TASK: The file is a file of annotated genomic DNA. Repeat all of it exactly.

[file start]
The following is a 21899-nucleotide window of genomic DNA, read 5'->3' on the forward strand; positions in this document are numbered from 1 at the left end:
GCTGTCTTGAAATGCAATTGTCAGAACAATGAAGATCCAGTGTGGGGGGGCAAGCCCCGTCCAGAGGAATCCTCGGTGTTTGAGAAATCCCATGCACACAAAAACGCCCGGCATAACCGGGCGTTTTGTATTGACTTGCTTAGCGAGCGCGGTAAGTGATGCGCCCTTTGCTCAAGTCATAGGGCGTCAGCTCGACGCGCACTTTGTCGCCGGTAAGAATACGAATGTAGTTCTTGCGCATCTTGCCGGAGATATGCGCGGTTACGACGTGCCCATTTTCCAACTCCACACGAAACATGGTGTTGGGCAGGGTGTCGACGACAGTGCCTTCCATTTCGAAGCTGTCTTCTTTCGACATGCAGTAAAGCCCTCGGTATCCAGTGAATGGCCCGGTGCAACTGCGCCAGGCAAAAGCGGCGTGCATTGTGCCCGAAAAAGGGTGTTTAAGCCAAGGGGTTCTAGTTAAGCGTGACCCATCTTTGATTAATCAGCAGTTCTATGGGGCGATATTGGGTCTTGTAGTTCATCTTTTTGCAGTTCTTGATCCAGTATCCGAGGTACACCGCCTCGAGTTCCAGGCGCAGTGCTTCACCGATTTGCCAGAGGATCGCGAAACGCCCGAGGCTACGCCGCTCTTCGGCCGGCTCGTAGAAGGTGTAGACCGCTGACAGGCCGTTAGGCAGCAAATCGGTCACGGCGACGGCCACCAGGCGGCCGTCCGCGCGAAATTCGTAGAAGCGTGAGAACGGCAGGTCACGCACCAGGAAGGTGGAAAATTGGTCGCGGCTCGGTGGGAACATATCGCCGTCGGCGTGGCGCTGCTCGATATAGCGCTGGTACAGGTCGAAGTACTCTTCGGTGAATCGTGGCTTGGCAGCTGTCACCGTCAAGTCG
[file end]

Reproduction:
The following is a 21899-nucleotide window of genomic DNA, read 5'->3' on the forward strand; positions in this document are numbered from 1 at the left end:
GCTGTCTTGAAATGCAATTGTCAGAACAATGAAGATCCAGTGTGGGGGGGCAAGCCCCGTCCAGAGGAATCCTCGGTGTTTGAGAAATCCCATGCACACAAAAACGCCCGGCATAACCGGGCGTTTTGTATTGACTTGCTTAGCGAGCGCGGTAAGTGATGCGCCCTTTGCTCAAGTCATAGGGCGTCAGCTCGACGCGCACTTTGTCGCCGGTAAGAATACGAATGTAGTTCTTGCGCATCTTGCCGGAGATATGCGCGGTTACGACGTGCCCATTTTCCAACTCCACACGAAACATGGTGTTGGGCAGGGTGTCGACGACAGTGCCTTCCATTTCGAAGCTGTCTTCTTTCGACATGCAGTAAAGCCCTCGGTATCCAGTGAATGGCCCGGTGCAACTGCGCCAGGCAAAAGCGGCGTGCATTGTGCCCGAAAAAGGGTGTTTAAGCCAAGGGGTTCTAGTTAAGCGTGACCCATCTTTGATTAATCAGCAGTTCTATGGGGCGATATTGGGTCTTGTAGTTCATCTTTTTGCAGTTCTTGATCCAGTATCCGAGGTACACCGCCTCGAGTTCCAGGCGCAGTGCTTCACCGATTTGCCAGAGGATCGCGAAACGCCCGAGGCTACGCCGCTCTTCGGCCGGCTCGTAGAAGGTGTAGACCGCTGACAGGCCGTTAGGCAGCAAATCGGTCACGGCGACGGCCACCAGGCGGCCGTCCGCGCGAAATTCGTAGAAGCGTGAGAACGGCAGGTCACGCACCAGGAAGGTGGAAAATTGGTCGCGGCTCGGTGGGAACATATCGCCGTCGGCGTGGCGCTGCTCGATATAGCGCTGGTACAGGTCGAAGTACTCTTCGGTGAATCGTGGCTTGGCAGCTGTCACCGTCAAGTCG